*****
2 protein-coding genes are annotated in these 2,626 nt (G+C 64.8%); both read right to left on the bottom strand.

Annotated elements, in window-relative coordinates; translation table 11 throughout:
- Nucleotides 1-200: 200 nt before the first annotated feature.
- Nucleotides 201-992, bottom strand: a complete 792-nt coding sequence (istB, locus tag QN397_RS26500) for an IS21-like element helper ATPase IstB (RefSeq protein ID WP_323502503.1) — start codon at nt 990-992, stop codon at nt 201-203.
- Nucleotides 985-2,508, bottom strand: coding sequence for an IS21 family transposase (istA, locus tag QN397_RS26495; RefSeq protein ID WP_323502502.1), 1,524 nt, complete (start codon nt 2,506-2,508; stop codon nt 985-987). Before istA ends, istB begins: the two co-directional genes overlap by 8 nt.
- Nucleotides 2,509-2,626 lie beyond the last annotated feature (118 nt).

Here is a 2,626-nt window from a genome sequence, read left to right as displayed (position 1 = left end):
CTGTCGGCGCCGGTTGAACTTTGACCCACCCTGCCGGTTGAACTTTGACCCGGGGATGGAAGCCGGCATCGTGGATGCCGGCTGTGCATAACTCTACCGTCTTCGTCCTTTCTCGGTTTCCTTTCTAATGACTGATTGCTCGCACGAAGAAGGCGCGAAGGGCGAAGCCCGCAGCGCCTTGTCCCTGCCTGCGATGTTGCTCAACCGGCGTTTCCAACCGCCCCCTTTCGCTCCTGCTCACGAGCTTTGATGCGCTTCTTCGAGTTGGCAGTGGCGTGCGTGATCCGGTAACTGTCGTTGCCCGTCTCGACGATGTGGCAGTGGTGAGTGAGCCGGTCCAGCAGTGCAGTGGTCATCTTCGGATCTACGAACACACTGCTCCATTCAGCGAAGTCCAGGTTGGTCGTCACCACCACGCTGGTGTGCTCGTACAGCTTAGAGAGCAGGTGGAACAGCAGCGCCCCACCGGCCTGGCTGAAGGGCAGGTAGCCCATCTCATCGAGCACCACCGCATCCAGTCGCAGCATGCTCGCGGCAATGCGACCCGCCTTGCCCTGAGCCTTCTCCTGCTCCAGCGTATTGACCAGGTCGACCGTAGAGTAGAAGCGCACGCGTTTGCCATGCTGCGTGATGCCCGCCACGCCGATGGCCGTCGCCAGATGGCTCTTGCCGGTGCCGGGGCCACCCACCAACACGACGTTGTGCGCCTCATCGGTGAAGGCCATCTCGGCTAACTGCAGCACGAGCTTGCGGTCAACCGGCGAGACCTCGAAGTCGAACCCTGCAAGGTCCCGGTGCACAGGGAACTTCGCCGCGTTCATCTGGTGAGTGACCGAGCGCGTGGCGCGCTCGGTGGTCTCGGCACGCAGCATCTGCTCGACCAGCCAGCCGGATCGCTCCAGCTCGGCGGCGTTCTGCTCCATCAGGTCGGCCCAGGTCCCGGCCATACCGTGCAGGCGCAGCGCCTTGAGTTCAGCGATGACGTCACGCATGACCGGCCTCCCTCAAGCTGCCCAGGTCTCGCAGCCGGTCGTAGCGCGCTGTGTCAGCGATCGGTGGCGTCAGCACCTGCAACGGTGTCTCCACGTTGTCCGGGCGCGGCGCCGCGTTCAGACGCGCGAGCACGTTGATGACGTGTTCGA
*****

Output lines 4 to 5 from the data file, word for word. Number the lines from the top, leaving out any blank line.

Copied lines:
- Nucleotides 201-992, bottom strand: a complete 792-nt coding sequence (istB, locus tag QN397_RS26500) for an IS21-like element helper ATPase IstB (RefSeq protein ID WP_323502503.1) — start codon at nt 990-992, stop codon at nt 201-203.
- Nucleotides 985-2,508, bottom strand: coding sequence for an IS21 family transposase (istA, locus tag QN397_RS26495; RefSeq protein ID WP_323502502.1), 1,524 nt, complete (start codon nt 2,506-2,508; stop codon nt 985-987). Before istA ends, istB begins: the two co-directional genes overlap by 8 nt.